Making Hillsdale a Home: The Do’s and Don’ts of Dorm Life


Written by Emily Marsh and Megan Schultz

You’ve made it to move-in day! Welcome to Hillsdale, your new home for the next four years. Hopefully the sun is out, you didn’t forget anything terribly important, and you’re looking forward to being on your own. Lugging your bags out onto the sidewalk is overwhelming, but don’t worry—even though it feels like it, you didn’t overpack. Cheerful RAs are waiting to take you to your room, where you’ll meet your new roommate and the hall you’ll bond with the rest of the semester. You’re leaving your hometown and family behind. While that might be intimidating, your time in the Hillsdale dorms is about to begin. Are you ready?

Do take advantage of your RAs.
Your RAs are your friends. They know campus better than you do, so reach out! They know the best parts of Hillsdale, and they want to share them with you. Ask for their advice and listen to it; get a meal and catch up once in a while; and don’t forget to say thanks for everything they do. Your RAs want to help you integrate into dorm life and campus culture, so take advantage of their knowledge and desire to help.

Do keep your door open.
At least for the first few weeks, an open door policy is a great way to meet your hallmates (and show off your new room decor). If one of your hallmates leaves their door open, peek in and introduce yourself. Your hallmates are likely going to be some of the first people you meet on campus, and living in a hall with almost forty other guys or girls is an opportunity to foster lasting friendships. The dorm halls at Hillsdale quickly become a tight-knit community of students who genuinely care about one another.

Do participate in dorm events.
Whether it’s a pancake breakfast at McIntyre Hall or a Simpson Christmas party, engaging with dorm events is a great way to get to know other students. Dorm camaraderie is important, especially during Homecoming season when you’ll compete against other dorms in banner-making, trivia, wing-eating, and finally, the dance competition, Mock Rock. Your RAs work hard to put on fun events, so do them a favor and go to a Simpson dive night or a Mac-Olds movie night.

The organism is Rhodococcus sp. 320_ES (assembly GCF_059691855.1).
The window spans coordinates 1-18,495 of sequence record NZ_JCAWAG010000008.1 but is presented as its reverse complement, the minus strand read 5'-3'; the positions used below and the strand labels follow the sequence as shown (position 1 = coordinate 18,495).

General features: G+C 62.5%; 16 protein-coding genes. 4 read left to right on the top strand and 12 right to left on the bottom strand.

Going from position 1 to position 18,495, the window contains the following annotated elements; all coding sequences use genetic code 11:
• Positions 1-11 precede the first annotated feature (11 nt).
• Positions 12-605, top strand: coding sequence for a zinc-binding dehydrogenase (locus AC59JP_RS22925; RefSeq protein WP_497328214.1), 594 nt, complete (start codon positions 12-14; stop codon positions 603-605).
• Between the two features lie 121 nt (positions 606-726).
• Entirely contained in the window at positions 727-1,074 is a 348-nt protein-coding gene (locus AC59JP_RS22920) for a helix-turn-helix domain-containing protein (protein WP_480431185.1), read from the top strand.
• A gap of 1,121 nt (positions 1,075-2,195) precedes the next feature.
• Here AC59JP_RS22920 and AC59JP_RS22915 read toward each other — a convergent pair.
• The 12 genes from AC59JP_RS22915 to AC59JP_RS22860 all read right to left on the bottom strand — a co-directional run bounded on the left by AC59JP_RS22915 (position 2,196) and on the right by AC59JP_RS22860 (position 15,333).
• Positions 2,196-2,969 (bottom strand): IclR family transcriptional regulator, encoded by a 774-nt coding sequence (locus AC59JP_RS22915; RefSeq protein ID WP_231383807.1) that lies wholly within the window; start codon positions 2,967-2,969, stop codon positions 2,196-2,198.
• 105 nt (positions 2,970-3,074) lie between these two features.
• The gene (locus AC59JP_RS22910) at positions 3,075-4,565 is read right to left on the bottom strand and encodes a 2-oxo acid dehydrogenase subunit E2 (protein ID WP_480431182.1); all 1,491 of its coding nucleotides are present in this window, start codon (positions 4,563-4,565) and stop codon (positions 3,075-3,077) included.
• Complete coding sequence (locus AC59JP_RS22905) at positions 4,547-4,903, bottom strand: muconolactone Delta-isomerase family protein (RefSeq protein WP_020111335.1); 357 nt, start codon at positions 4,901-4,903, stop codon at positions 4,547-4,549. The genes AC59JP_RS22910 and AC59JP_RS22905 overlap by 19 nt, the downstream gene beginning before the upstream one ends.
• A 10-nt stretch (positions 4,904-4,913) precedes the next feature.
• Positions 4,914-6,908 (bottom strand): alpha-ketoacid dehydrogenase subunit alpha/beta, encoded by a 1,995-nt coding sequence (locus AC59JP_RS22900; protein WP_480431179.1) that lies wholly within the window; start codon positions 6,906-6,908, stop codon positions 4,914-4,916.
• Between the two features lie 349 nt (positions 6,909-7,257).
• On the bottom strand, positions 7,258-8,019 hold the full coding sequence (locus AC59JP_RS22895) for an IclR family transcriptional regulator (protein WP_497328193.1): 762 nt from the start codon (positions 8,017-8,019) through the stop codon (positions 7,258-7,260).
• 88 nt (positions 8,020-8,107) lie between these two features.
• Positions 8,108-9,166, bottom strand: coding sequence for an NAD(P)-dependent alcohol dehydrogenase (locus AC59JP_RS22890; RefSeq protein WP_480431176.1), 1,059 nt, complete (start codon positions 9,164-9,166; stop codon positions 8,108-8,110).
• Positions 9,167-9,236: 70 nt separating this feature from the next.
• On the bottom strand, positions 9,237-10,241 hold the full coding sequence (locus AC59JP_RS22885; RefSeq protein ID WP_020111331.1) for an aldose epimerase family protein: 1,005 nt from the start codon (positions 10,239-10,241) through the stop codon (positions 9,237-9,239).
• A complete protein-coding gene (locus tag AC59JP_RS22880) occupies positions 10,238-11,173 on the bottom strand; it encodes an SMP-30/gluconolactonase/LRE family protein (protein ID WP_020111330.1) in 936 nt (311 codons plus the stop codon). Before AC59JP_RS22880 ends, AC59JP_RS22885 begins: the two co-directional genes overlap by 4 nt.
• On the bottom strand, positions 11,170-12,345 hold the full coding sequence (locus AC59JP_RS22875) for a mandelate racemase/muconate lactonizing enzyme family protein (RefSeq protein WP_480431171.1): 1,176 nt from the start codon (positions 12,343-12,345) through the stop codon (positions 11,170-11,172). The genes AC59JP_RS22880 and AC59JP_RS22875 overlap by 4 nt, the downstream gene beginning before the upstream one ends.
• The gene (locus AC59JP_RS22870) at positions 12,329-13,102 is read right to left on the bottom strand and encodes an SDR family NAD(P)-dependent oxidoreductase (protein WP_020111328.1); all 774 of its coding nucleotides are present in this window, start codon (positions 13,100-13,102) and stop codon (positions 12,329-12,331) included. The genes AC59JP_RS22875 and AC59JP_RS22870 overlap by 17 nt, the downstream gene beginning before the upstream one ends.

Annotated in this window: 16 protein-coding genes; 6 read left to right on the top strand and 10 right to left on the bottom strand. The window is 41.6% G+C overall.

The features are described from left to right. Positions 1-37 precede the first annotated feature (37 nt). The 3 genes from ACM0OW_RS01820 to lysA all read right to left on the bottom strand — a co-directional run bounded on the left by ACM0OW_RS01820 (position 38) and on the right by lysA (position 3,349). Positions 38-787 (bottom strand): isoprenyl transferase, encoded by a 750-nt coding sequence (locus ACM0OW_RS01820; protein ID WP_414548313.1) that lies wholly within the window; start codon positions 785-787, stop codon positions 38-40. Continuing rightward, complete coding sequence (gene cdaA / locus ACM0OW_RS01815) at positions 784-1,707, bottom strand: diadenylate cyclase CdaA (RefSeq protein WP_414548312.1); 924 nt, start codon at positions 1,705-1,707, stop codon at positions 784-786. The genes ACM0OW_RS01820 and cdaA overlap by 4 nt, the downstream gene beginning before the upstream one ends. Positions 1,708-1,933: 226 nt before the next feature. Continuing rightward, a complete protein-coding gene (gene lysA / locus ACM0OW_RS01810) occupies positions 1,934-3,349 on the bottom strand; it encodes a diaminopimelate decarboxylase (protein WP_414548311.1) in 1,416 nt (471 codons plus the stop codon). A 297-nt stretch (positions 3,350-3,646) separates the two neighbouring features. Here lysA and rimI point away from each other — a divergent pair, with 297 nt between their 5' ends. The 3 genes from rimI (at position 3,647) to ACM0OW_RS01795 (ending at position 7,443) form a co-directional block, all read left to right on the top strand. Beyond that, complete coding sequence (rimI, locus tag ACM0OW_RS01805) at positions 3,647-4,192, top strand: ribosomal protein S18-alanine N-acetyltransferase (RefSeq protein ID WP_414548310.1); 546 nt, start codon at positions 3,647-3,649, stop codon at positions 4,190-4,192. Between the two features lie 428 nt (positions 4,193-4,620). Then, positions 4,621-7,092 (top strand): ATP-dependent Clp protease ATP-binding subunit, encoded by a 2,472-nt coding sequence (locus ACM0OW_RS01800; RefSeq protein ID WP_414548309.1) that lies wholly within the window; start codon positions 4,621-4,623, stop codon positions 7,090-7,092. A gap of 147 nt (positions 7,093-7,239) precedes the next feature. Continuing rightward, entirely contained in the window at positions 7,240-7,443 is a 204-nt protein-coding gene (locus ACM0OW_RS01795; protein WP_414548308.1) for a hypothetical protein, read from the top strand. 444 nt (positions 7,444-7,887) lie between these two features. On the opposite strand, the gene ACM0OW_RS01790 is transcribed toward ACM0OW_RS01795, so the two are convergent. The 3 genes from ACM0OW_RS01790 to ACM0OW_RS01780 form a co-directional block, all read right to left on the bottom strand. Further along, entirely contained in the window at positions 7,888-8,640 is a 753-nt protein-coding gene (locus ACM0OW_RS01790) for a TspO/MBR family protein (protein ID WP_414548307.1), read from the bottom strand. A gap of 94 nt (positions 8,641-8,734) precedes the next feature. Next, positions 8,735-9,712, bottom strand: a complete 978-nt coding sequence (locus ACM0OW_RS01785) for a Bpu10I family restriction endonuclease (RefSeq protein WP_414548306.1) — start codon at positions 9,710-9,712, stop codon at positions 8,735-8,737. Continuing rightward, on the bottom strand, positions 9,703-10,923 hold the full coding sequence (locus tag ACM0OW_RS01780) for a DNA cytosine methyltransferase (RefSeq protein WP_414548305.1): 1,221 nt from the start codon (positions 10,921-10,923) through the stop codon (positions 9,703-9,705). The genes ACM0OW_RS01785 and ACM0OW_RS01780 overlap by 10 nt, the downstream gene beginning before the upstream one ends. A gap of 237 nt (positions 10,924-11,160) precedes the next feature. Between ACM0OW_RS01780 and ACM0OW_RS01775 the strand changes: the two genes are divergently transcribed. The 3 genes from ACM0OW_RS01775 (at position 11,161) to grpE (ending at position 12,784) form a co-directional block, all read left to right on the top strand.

Do make time for friends.
College is a busy time, especially at Hillsdale. Sometimes you might feel like you’re being pulled in twenty different directions at once. There’s more to Hillsdale than homework; the relationships you build will help to grow you as a person. Find ways to make study groups with people you’d like to get to know; bring your homework to the dorm common areas; or get coffee with a friend on a study break.

Do get to know your roommate ahead of time.
Communicating with your roommate before moving in is an excellent way to ease any fears you have. The transition to living together will be much easier if you start getting to know each other over the summer. Find each other on social media, chat about clean/messy preferences, coordinate dorm decorations, and find out what you can! You’ll both feel less nervous about living with a stranger.

Do be courteous to your roommate once you move in.
Respect the boundaries and agreements you make at the beginning of the semester. A successful roommate relationship involves compromise, communication, and creativity. If there ever is a problem, having an honest, polite conversation is the first step to figuring out a solution. By being thoughtful and respectful, you and your roommate should be able to live together without any problems.

Don’t fall behind on chores.
I know all too well of the towering pile of dishes balanced precariously on any flat surface in your room, or the overflowing laundry, begging to be washed before you run out of clean socks. Do yourself and your roommate a favor, and do your best to stay on top of chores. It can be annoying, but it all has to get done sometime, and washing a week’s worth of coffee cups and laundry is no way to spend a Friday night.

Don’t skip last-minute Walmart runs.
You’ll learn quickly that Walmart is a student staple. Take advantage of friends with cars taking trips into town. Keeping a note in your phone of the groceries or toiletries you need is a lifesaver when you’re wandering the aisles and can’t remember anything you knew you needed yesterday.

Don’t be afraid to make time for yourself.
In a dorm, you suddenly live in a building with over a hundred other people and share your room. This can be overwhelming, even if you’re extroverted. Sometimes a little alone time is all you need to clear your head or knock out a big project. Part of mastering dorm life is balancing alone time with your social life. If you know you need some alone time, go on a walk by yourself, use a private study room at the library, or wear earbuds while you work out at the sports complex.

You don’t have to wait till your senior year to feel like you’re coming home in the evenings. The community waiting to welcome you to campus is excited to help you transition to living here. With a little intentionality, Hillsdale College and its community will become a new home.

For further reading:

Cultivating Friendships That Will Last a Lifetime

Things to Bring to College

A Community of Study


Emily Marsh, ’23, studies Economics and Mathematics. She is a self-diagnosed coffee addict and she loves the water, meeting new people, and writing (on the good days). Her favorite part of being on campus is people watching when she’s supposed to be doing homework.


Published in April 2020



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